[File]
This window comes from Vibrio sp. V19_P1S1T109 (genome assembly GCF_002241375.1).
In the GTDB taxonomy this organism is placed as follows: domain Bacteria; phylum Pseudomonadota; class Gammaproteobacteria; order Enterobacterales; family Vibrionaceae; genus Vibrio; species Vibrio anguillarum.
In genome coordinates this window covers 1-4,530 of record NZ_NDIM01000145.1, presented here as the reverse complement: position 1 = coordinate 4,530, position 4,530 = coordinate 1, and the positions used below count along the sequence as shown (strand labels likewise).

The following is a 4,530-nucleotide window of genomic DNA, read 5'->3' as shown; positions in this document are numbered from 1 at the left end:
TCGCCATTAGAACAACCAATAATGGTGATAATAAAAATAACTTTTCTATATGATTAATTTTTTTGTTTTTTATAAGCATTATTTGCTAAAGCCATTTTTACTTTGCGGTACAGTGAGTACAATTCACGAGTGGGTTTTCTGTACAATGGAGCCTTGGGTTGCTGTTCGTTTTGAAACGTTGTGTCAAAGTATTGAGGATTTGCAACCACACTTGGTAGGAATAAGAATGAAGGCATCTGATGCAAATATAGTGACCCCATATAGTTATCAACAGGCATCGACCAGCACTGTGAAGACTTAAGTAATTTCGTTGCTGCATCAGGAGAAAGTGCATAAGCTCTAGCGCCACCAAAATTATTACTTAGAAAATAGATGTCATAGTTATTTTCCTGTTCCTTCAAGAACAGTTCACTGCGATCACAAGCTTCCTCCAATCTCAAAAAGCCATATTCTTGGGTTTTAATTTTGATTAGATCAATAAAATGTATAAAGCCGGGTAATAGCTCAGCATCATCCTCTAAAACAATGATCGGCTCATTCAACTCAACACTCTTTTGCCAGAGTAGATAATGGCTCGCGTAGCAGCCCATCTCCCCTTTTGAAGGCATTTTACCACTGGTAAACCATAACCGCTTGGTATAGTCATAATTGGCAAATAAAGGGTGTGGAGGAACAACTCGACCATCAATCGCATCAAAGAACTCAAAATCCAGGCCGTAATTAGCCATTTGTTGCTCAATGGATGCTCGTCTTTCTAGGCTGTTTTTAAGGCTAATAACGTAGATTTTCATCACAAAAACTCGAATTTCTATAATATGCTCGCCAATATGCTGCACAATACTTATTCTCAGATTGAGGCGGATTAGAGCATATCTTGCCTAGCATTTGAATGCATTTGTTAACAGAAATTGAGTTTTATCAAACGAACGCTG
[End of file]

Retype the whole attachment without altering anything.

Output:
This window comes from Vibrio sp. V19_P1S1T109 (genome assembly GCF_002241375.1).
In the GTDB taxonomy this organism is placed as follows: domain Bacteria; phylum Pseudomonadota; class Gammaproteobacteria; order Enterobacterales; family Vibrionaceae; genus Vibrio; species Vibrio anguillarum.
In genome coordinates this window covers 1-4,530 of record NZ_NDIM01000145.1, presented here as the reverse complement: position 1 = coordinate 4,530, position 4,530 = coordinate 1, and the positions used below count along the sequence as shown (strand labels likewise).

The following is a 4,530-nucleotide window of genomic DNA, read 5'->3' as shown; positions in this document are numbered from 1 at the left end:
TCGCCATTAGAACAACCAATAATGGTGATAATAAAAATAACTTTTCTATATGATTAATTTTTTTGTTTTTTATAAGCATTATTTGCTAAAGCCATTTTTACTTTGCGGTACAGTGAGTACAATTCACGAGTGGGTTTTCTGTACAATGGAGCCTTGGGTTGCTGTTCGTTTTGAAACGTTGTGTCAAAGTATTGAGGATTTGCAACCACACTTGGTAGGAATAAGAATGAAGGCATCTGATGCAAATATAGTGACCCCATATAGTTATCAACAGGCATCGACCAGCACTGTGAAGACTTAAGTAATTTCGTTGCTGCATCAGGAGAAAGTGCATAAGCTCTAGCGCCACCAAAATTATTACTTAGAAAATAGATGTCATAGTTATTTTCCTGTTCCTTCAAGAACAGTTCACTGCGATCACAAGCTTCCTCCAATCTCAAAAAGCCATATTCTTGGGTTTTAATTTTGATTAGATCAATAAAATGTATAAAGCCGGGTAATAGCTCAGCATCATCCTCTAAAACAATGATCGGCTCATTCAACTCAACACTCTTTTGCCAGAGTAGATAATGGCTCGCGTAGCAGCCCATCTCCCCTTTTGAAGGCATTTTACCACTGGTAAACCATAACCGCTTGGTATAGTCATAATTGGCAAATAAAGGGTGTGGAGGAACAACTCGACCATCAATCGCATCAAAGAACTCAAAATCCAGGCCGTAATTAGCCATTTGTTGCTCAATGGATGCTCGTCTTTCTAGGCTGTTTTTAAGGCTAATAACGTAGATTTTCATCACAAAAACTCGAATTTCTATAATATGCTCGCCAATATGCTGCACAATACTTATTCTCAGATTGAGGCGGATTAGAGCATATCTTGCCTAGCATTTGAATGCATTTGTTAACAGAAATTGAGTTTTATCAAACGAACGCTG